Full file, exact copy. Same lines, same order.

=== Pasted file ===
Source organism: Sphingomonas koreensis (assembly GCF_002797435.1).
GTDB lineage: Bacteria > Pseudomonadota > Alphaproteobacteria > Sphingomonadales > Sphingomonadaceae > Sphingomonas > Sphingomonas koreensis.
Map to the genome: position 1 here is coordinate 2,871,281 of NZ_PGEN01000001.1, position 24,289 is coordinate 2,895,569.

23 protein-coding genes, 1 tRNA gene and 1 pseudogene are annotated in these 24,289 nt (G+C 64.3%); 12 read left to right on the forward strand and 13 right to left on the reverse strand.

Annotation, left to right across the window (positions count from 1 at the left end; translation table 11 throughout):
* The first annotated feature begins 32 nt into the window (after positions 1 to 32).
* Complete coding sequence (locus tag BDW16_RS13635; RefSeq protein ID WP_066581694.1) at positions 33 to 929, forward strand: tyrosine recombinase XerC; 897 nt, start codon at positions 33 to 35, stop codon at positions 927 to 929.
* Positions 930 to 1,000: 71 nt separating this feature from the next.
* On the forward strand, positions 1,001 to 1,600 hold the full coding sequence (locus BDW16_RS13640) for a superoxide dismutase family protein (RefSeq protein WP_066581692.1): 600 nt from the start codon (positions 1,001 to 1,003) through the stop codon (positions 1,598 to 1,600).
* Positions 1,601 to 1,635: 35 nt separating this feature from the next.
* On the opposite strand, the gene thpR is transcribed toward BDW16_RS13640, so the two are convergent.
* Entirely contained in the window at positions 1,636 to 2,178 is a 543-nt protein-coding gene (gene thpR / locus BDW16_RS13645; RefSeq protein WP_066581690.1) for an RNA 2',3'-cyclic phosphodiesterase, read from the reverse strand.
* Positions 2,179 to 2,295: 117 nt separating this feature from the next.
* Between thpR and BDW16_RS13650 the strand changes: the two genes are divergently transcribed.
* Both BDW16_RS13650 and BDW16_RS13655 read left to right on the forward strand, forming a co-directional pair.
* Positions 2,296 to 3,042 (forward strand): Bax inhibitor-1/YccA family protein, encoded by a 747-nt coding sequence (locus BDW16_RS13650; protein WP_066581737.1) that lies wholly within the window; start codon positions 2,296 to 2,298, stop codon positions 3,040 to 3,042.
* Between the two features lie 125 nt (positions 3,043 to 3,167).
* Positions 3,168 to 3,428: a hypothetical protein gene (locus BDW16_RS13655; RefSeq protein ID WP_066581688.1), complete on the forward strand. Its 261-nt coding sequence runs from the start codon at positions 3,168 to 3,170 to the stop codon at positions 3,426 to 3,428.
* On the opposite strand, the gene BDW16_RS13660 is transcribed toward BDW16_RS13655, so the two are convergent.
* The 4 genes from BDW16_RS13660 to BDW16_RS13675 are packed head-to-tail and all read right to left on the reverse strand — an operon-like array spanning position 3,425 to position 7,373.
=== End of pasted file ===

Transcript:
Source organism: Sphingomonas koreensis (assembly GCF_002797435.1).
GTDB lineage: Bacteria > Pseudomonadota > Alphaproteobacteria > Sphingomonadales > Sphingomonadaceae > Sphingomonas > Sphingomonas koreensis.
Map to the genome: position 1 here is coordinate 2,871,281 of NZ_PGEN01000001.1, position 24,289 is coordinate 2,895,569.

23 protein-coding genes, 1 tRNA gene and 1 pseudogene are annotated in these 24,289 nt (G+C 64.3%); 12 read left to right on the forward strand and 13 right to left on the reverse strand.

Annotation, left to right across the window (positions count from 1 at the left end; translation table 11 throughout):
* The first annotated feature begins 32 nt into the window (after positions 1 to 32).
* Complete coding sequence (locus tag BDW16_RS13635; RefSeq protein ID WP_066581694.1) at positions 33 to 929, forward strand: tyrosine recombinase XerC; 897 nt, start codon at positions 33 to 35, stop codon at positions 927 to 929.
* Positions 930 to 1,000: 71 nt separating this feature from the next.
* On the forward strand, positions 1,001 to 1,600 hold the full coding sequence (locus BDW16_RS13640) for a superoxide dismutase family protein (RefSeq protein WP_066581692.1): 600 nt from the start codon (positions 1,001 to 1,003) through the stop codon (positions 1,598 to 1,600).
* Positions 1,601 to 1,635: 35 nt separating this feature from the next.
* On the opposite strand, the gene thpR is transcribed toward BDW16_RS13640, so the two are convergent.
* Entirely contained in the window at positions 1,636 to 2,178 is a 543-nt protein-coding gene (gene thpR / locus BDW16_RS13645; RefSeq protein WP_066581690.1) for an RNA 2',3'-cyclic phosphodiesterase, read from the reverse strand.
* Positions 2,179 to 2,295: 117 nt separating this feature from the next.
* Between thpR and BDW16_RS13650 the strand changes: the two genes are divergently transcribed.
* Both BDW16_RS13650 and BDW16_RS13655 read left to right on the forward strand, forming a co-directional pair.
* Positions 2,296 to 3,042 (forward strand): Bax inhibitor-1/YccA family protein, encoded by a 747-nt coding sequence (locus BDW16_RS13650; protein WP_066581737.1) that lies wholly within the window; start codon positions 2,296 to 2,298, stop codon positions 3,040 to 3,042.
* Between the two features lie 125 nt (positions 3,043 to 3,167).
* Positions 3,168 to 3,428: a hypothetical protein gene (locus BDW16_RS13655; RefSeq protein ID WP_066581688.1), complete on the forward strand. Its 261-nt coding sequence runs from the start codon at positions 3,168 to 3,170 to the stop codon at positions 3,426 to 3,428.
* On the opposite strand, the gene BDW16_RS13660 is transcribed toward BDW16_RS13655, so the two are convergent.
* The 4 genes from BDW16_RS13660 to BDW16_RS13675 are packed head-to-tail and all read right to left on the reverse strand — an operon-like array spanning position 3,425 to position 7,373.